The most common ways human factors weaken business cybersecurity

The most common ways human factors weaken business cybersecurity

Technology plays a significant role in safeguarding a business’s digital assets, but human factors can render such technology ineffective. Humans tend to be more unpredictable and inconsistent than tech processes, which makes them the most vulnerable link in the security chain.

Keep your data secure by addressing the following human-related concerns that can compromise the cybersecurity of your New Jersey business:

Lack of awareness and education

Many users are unaware of the potential risks they face online and the best practices for protecting themselves against these threats. As a result, they fall victim to phishing attacks, unknowingly download malware, or disclose sensitive information to unauthorized entities.

It’s therefore crucial to educate your employees about the cyberthreats that can befall your company and how to identify and mitigate them. By conducting regular cybersecurity awareness training or simulations, for instance, you can equip your workforce with the skills to detect, report, and handle common cyberthreats. This allows your employees to be proactive defenders of data security instead of being a cybersecurity liability.

Negligence and carelessness

Employees’ negligent behavior, such as leaving unattended devices unlocked or clicking suspicious links, can expose your business to cybersecurity risks. This is why it’s important for every member of your organization to develop good cybersecurity habits, such as:

  • Avoiding using public Wi-Fi networks
  • Locking devices when not in use
  • Installing the latest software patches available
  • Dismissing unknown emails, links, and pop-ups
  • Enabling multifactor authentication

These simple steps can go a long way in preventing cyberattacks.

Weak passwords and password reuse

Using weak or recycled passwords is a grave mistake that leaves your systems vulnerable to cybercriminals. Commonly used passwords or easily guessable ones, such as “123456” or “password,” can be cracked effortlessly using brute force attacks. On the other hand, accounts that share a password can be hacked through credential stuffing.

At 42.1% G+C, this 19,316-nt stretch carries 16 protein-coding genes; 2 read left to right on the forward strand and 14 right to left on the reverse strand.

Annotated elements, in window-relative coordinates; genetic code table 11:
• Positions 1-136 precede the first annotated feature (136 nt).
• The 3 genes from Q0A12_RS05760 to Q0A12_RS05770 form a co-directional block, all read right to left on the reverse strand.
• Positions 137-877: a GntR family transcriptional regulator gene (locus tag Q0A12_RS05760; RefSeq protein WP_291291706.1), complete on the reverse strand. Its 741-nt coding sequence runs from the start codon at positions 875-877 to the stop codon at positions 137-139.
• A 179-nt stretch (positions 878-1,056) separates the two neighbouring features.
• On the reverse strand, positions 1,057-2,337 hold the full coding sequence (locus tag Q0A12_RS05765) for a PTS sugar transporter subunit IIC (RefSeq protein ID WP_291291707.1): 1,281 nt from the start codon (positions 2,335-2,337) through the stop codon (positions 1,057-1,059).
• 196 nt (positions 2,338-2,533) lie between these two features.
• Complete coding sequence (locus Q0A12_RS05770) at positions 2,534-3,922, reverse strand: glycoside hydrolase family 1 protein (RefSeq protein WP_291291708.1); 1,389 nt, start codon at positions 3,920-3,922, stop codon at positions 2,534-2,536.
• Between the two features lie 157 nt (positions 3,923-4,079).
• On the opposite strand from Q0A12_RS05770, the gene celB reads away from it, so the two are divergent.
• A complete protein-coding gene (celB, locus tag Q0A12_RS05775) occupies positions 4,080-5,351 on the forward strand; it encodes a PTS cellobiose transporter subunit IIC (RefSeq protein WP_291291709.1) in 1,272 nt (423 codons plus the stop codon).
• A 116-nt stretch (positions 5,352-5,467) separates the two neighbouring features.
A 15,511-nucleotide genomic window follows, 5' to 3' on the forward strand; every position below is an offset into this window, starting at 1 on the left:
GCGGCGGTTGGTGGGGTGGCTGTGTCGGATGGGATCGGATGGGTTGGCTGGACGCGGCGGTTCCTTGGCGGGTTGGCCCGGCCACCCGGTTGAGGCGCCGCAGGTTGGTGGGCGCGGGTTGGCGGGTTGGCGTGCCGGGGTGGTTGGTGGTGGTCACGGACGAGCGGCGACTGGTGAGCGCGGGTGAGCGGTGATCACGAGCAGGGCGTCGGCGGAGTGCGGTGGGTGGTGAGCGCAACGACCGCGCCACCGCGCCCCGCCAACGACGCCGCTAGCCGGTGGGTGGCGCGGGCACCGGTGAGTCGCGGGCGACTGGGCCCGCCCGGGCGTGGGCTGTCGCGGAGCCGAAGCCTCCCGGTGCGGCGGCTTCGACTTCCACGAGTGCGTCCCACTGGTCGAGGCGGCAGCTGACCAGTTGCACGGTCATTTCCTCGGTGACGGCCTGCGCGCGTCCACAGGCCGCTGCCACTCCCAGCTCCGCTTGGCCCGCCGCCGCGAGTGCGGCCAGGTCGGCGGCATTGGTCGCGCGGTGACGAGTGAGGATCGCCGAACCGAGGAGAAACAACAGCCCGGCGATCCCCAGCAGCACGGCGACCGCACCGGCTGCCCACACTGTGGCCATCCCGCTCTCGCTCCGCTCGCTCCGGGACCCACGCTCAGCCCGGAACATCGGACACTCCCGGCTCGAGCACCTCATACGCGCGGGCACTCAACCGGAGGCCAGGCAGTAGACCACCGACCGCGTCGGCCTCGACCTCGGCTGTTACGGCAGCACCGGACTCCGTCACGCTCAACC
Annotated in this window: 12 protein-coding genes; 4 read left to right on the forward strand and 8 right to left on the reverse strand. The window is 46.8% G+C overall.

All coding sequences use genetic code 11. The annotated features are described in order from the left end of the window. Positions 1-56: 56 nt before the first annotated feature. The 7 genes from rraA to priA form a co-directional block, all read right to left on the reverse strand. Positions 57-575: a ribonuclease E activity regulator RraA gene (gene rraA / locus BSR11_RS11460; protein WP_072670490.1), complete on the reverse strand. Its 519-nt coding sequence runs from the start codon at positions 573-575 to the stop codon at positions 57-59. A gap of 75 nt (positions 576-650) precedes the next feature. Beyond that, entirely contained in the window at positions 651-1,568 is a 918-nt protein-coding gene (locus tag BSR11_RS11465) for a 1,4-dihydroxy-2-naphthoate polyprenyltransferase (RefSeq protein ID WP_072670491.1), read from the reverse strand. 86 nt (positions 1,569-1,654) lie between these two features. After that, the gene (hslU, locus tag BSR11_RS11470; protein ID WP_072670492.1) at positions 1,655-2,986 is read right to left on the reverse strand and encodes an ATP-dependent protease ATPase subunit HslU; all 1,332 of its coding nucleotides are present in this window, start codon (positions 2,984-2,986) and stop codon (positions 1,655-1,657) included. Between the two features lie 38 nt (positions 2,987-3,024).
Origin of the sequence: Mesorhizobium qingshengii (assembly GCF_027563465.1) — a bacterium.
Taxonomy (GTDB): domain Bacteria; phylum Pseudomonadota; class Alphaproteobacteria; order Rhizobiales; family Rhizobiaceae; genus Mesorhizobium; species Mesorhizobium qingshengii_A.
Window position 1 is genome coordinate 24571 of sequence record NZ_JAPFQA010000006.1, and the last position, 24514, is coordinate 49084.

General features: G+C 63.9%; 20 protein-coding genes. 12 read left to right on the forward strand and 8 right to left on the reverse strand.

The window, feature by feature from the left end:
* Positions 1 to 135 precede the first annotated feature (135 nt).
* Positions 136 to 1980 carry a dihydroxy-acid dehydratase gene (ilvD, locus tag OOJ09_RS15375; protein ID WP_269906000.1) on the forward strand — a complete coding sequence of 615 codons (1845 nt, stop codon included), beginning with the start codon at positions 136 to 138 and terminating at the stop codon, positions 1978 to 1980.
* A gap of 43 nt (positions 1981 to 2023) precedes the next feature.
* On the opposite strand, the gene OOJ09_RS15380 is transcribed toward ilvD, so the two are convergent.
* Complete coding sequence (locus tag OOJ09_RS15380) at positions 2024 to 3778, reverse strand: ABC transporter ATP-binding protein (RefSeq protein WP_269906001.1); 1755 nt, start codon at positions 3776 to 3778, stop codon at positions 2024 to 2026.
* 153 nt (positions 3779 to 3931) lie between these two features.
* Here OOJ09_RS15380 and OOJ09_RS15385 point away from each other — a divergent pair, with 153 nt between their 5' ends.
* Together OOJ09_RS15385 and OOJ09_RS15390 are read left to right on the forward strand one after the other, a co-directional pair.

Require your employees to create strong, unique passwords for their work and personal accounts. A good rule of thumb is that passwords must be long (have a minimum of 12 characters) and strike a balance between complex (difficult to crack) and memorable (easy to remember). Implementing a password manager can also simplify the process of managing multiple complex passwords securely.

Social engineering attacks

Sometimes, even your best employees fall prey to cybercrime not because they are unaware of social engineering attacks but because they encountered one that’s too sophisticated and believable. In these kinds of attacks, cybercriminals rely on human error and use deceptive tactics, such as impersonating trusted entities or creating fake websites, to get users to reveal login credentials, financial details, or other sensitive information.

It’s not enough that your employees are vigilant and skeptical of unsolicited emails, messages, or phone calls; they should also always exercise scrutiny with every correspondence they receive. For instance, if they receive a request for a fund transfer via email, they should verify the authenticity of the source and avoid clicking on any links or attachments in the message.

Insider threats

Insider threats can be employees who maliciously or inadvertently harm your business or disclose sensitive information. Both can cause significant damage to your organization's cybersecurity.

Prevent insider threats from jeopardizing your cyber defenses by implementing proper access controls, establishing strong user authentication, and monitoring systems 24/7. These prevent employees from accessing resources and data outside of their job description, as well as make it easier for IT admins to check for unusual activities, such as repeated unsuccessful logins.

Oversharing on social media

While social media platforms provide an avenue for self-expression and connection, your employees may share work-related information on these channels that can expose your organization to cybersecurity risks. For instance, they may post a picture of their workstation with their login credentials visible. Cybercriminals can then exploit this information to infiltrate your systems or launch sophisticated attacks.

One way to protect your business against the sharing of sensitive information on social media is to explain acceptable social media use in your employee handbook. By clarifying what employees can and can’t post on social media regarding work, as well as the consequences of breaking these rules, your employees will think twice about what content they will post on their feeds.

Ready to strengthen your cybersecurity defenses and minimize human factor risks? Partner with Online Computers. Our team of experienced professionals understands the intricacies of human-related vulnerabilities and will help you implement robust measures to protect your data. Contact us today.

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